Gold miners face increased wage risks following platinum deal – Fitch – by Natalie Greve ( – June 26, 2014)

JOHANNESBURG ( – South African gold mining companies are most exposed to the risk of further upward pressure on wages following the agreement reached this week between striking workers and the country’s platinum miners, ratings agency Fitch Ratings said on Thursday.

The recent deal, which would see Anglo American Platinum lifting total wage costs by 8.4% a year for three years, would have a material impact on each company’s results, but was also likely to add to pressure for fresh wage agreements in other areas of the mining industry.

“Gold mining companies could face the biggest impact as they are at least as labour-intensive as platinum miners, but less profitable and with higher commodity price risks.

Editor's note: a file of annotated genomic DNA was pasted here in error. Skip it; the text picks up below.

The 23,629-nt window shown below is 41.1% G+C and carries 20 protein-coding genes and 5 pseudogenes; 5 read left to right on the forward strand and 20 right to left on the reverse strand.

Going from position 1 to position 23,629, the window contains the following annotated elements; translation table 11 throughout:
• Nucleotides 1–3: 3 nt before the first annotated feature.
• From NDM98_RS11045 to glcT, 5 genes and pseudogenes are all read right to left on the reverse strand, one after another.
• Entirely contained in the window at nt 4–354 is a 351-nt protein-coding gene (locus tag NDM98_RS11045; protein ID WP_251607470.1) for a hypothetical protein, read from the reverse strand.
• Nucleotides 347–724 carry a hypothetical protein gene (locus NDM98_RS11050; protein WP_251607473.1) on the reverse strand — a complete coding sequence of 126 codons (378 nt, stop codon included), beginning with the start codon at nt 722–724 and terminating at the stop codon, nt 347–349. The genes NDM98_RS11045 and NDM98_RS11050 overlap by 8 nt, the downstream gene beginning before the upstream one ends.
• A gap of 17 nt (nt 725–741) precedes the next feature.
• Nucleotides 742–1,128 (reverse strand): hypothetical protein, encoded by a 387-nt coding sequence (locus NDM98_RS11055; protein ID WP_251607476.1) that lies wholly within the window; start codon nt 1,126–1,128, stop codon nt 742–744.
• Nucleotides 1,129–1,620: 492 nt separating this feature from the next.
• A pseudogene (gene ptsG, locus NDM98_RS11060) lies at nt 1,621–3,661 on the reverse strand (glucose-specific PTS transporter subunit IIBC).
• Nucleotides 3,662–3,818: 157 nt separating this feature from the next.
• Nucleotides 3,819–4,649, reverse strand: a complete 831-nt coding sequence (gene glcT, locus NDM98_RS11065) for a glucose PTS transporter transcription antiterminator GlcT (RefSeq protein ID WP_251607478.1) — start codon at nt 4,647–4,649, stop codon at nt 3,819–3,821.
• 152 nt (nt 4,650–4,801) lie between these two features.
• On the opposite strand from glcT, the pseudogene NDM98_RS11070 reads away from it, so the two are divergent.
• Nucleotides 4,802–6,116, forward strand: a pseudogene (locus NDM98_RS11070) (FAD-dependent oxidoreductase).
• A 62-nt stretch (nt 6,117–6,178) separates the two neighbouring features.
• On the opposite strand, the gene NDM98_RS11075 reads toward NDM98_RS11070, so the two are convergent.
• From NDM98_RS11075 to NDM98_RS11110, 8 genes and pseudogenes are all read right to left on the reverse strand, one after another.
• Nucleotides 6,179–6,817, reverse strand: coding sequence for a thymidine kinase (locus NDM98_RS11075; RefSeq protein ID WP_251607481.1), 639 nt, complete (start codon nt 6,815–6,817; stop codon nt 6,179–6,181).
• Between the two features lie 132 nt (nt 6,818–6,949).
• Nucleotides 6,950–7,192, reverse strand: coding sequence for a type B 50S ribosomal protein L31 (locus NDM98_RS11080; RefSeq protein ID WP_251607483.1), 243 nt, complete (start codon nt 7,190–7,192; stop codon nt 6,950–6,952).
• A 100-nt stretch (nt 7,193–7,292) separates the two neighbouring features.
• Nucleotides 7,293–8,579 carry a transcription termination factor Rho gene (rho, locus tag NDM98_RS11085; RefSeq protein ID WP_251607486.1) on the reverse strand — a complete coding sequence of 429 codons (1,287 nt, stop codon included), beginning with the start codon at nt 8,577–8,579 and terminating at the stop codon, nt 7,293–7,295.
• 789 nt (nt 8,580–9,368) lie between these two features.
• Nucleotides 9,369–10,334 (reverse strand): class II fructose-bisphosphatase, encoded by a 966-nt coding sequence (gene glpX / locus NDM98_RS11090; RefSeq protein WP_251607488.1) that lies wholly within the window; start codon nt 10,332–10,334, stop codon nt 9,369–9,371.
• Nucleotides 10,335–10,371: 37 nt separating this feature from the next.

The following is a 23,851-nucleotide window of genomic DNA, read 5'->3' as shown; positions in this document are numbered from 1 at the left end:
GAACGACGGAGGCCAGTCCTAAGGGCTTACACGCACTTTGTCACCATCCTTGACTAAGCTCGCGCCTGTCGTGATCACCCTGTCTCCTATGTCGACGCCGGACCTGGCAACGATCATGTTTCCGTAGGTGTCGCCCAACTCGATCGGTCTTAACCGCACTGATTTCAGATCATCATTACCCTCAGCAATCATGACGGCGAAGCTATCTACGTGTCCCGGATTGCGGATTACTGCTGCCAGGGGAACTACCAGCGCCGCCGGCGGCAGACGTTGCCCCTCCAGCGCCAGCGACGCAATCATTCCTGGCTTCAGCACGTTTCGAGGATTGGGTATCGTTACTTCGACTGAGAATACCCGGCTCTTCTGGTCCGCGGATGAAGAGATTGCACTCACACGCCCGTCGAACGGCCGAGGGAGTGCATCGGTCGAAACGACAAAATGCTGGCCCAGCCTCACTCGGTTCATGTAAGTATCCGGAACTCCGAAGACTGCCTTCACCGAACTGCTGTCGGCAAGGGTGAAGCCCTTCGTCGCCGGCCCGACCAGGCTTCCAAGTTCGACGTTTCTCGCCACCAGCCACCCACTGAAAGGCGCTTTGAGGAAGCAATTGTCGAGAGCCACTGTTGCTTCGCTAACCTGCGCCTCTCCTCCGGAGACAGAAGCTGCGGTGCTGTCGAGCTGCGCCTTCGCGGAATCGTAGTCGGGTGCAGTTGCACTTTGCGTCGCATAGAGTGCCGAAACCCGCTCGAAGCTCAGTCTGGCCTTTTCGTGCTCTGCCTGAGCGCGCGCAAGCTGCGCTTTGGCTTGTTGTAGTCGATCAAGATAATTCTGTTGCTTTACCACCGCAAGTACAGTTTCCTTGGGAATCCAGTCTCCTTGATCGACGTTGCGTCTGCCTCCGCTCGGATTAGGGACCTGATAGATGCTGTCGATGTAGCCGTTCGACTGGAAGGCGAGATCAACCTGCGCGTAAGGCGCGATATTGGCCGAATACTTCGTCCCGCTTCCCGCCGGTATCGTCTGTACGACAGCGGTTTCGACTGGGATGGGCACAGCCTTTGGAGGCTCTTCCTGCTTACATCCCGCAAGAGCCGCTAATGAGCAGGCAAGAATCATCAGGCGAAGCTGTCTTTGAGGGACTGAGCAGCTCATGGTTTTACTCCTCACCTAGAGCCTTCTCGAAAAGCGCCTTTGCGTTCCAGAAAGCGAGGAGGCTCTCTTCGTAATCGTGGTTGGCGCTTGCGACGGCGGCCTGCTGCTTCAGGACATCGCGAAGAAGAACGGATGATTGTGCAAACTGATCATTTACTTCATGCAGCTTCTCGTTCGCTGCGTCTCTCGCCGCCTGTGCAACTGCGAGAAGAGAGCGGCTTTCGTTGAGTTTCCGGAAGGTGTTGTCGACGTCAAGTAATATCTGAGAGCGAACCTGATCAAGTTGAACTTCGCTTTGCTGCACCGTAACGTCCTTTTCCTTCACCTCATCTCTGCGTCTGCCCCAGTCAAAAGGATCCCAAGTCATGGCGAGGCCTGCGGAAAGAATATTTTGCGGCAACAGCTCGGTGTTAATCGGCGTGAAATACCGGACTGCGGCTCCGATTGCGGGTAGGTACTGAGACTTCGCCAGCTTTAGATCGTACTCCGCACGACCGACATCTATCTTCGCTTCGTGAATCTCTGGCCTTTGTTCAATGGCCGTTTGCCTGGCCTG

“This is largely owing to the fact that platinum is predominantly an industrial metal and South Africa produces around 70% of the world’s supply. Rising production costs are, therefore, more likely to feed through into platinum prices than gold, where pricing is influenced far more by its use as an investment or inflation hedge and South Africa controls a smaller proportion of global supply,” the agency noted.

Gold miners reached a new two-year pay deal in September, which was followed by a recent court ruling stating that any new strike would be unprotected, theoretically allowing the company to dismiss workers.

Fitch said this was likely to prevent immediate strike action, but unprotected strikes were possible, particularly as large-scale firings would probably be considered “politically unacceptable”.

Iron-ore and coal miners were better positioned to deal with potential wage issues, as labour only accounted for around 20% of total costs and owing to the strong local demand for these commodities.

For the rest of this article, click here: